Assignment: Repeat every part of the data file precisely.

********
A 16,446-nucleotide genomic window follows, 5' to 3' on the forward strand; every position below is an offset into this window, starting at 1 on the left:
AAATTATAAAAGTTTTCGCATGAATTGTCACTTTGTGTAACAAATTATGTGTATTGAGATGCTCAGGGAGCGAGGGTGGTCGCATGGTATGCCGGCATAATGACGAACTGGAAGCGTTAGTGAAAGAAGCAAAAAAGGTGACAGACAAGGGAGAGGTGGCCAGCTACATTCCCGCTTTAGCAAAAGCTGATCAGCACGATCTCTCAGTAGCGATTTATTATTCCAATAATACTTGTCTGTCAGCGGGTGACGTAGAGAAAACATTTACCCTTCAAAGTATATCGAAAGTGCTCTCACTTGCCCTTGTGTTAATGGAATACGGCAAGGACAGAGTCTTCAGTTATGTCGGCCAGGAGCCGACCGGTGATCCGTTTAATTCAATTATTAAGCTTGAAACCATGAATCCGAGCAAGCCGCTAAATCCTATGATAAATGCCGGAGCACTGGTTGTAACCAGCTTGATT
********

A 16,446-nucleotide genomic window follows, 5' to 3' on the forward strand; every position below is an offset into this window, starting at 1 on the left:
AAATTATAAAAGTTTTCGCATGAATTGTCACTTTGTGTAACAAATTATGTGTATTGAGATGCTCAGGGAGCGAGGGTGGTCGCATGGTATGCCGGCATAATGACGAACTGGAAGCGTTAGTGAAAGAAGCAAAAAAGGTGACAGACAAGGGAGAGGTGGCCAGCTACATTCCCGCTTTAGCAAAAGCTGATCAGCACGATCTCTCAGTAGCGATTTATTATTCCAATAATACTTGTCTGTCAGCGGGTGACGTAGAGAAAACATTTACCCTTCAAAGTATATCGAAAGTGCTCTCACTTGCCCTTGTGTTAATGGAATACGGCAAGGACAGAGTCTTCAGTTATGTCGGCCAGGAGCCGACCGGTGATCCGTTTAATTCAATTATTAAGCTTGAAACCATGAATCCGAGCAAGCCGCTAAATCCTATGATAAATGCCGGAGCACTGGTTGTAACCAGCTTGATT